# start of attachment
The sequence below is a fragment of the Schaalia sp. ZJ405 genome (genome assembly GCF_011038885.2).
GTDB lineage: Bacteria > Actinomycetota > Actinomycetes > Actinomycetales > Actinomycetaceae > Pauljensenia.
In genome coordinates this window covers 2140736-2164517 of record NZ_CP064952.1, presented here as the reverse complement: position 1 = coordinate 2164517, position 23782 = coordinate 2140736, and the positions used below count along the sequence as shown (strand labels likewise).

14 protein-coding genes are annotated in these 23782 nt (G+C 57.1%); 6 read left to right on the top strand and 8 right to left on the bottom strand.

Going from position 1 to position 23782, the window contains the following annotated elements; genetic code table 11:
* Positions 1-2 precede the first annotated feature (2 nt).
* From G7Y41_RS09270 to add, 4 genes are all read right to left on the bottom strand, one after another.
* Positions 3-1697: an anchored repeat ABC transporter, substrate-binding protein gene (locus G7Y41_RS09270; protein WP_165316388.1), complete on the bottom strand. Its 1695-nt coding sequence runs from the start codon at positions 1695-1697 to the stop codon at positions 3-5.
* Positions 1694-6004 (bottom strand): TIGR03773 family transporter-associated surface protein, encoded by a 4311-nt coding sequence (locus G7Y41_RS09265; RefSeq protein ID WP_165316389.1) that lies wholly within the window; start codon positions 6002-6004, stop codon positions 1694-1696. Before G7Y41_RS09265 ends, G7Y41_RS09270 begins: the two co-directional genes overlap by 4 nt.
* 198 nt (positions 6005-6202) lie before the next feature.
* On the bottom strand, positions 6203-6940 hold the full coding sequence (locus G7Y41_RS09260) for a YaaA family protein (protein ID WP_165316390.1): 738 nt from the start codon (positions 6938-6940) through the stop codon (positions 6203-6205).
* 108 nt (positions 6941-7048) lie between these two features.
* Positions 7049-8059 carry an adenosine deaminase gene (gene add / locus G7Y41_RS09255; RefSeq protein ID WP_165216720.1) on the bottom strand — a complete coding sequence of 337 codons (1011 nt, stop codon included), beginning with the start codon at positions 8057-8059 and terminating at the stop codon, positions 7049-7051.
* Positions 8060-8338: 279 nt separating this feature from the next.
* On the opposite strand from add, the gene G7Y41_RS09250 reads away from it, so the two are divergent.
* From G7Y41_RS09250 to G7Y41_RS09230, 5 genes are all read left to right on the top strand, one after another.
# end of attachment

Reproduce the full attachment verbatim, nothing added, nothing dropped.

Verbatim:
The sequence below is a fragment of the Schaalia sp. ZJ405 genome (genome assembly GCF_011038885.2).
GTDB lineage: Bacteria > Actinomycetota > Actinomycetes > Actinomycetales > Actinomycetaceae > Pauljensenia.
In genome coordinates this window covers 2140736-2164517 of record NZ_CP064952.1, presented here as the reverse complement: position 1 = coordinate 2164517, position 23782 = coordinate 2140736, and the positions used below count along the sequence as shown (strand labels likewise).

14 protein-coding genes are annotated in these 23782 nt (G+C 57.1%); 6 read left to right on the top strand and 8 right to left on the bottom strand.

Going from position 1 to position 23782, the window contains the following annotated elements; genetic code table 11:
* Positions 1-2 precede the first annotated feature (2 nt).
* From G7Y41_RS09270 to add, 4 genes are all read right to left on the bottom strand, one after another.
* Positions 3-1697: an anchored repeat ABC transporter, substrate-binding protein gene (locus G7Y41_RS09270; protein WP_165316388.1), complete on the bottom strand. Its 1695-nt coding sequence runs from the start codon at positions 1695-1697 to the stop codon at positions 3-5.
* Positions 1694-6004 (bottom strand): TIGR03773 family transporter-associated surface protein, encoded by a 4311-nt coding sequence (locus G7Y41_RS09265; RefSeq protein ID WP_165316389.1) that lies wholly within the window; start codon positions 6002-6004, stop codon positions 1694-1696. Before G7Y41_RS09265 ends, G7Y41_RS09270 begins: the two co-directional genes overlap by 4 nt.
* 198 nt (positions 6005-6202) lie before the next feature.
* On the bottom strand, positions 6203-6940 hold the full coding sequence (locus G7Y41_RS09260) for a YaaA family protein (protein ID WP_165316390.1): 738 nt from the start codon (positions 6938-6940) through the stop codon (positions 6203-6205).
* 108 nt (positions 6941-7048) lie between these two features.
* Positions 7049-8059 carry an adenosine deaminase gene (gene add / locus G7Y41_RS09255; RefSeq protein ID WP_165216720.1) on the bottom strand — a complete coding sequence of 337 codons (1011 nt, stop codon included), beginning with the start codon at positions 8057-8059 and terminating at the stop codon, positions 7049-7051.
* Positions 8060-8338: 279 nt separating this feature from the next.
* On the opposite strand from add, the gene G7Y41_RS09250 reads away from it, so the two are divergent.
* From G7Y41_RS09250 to G7Y41_RS09230, 5 genes are all read left to right on the top strand, one after another.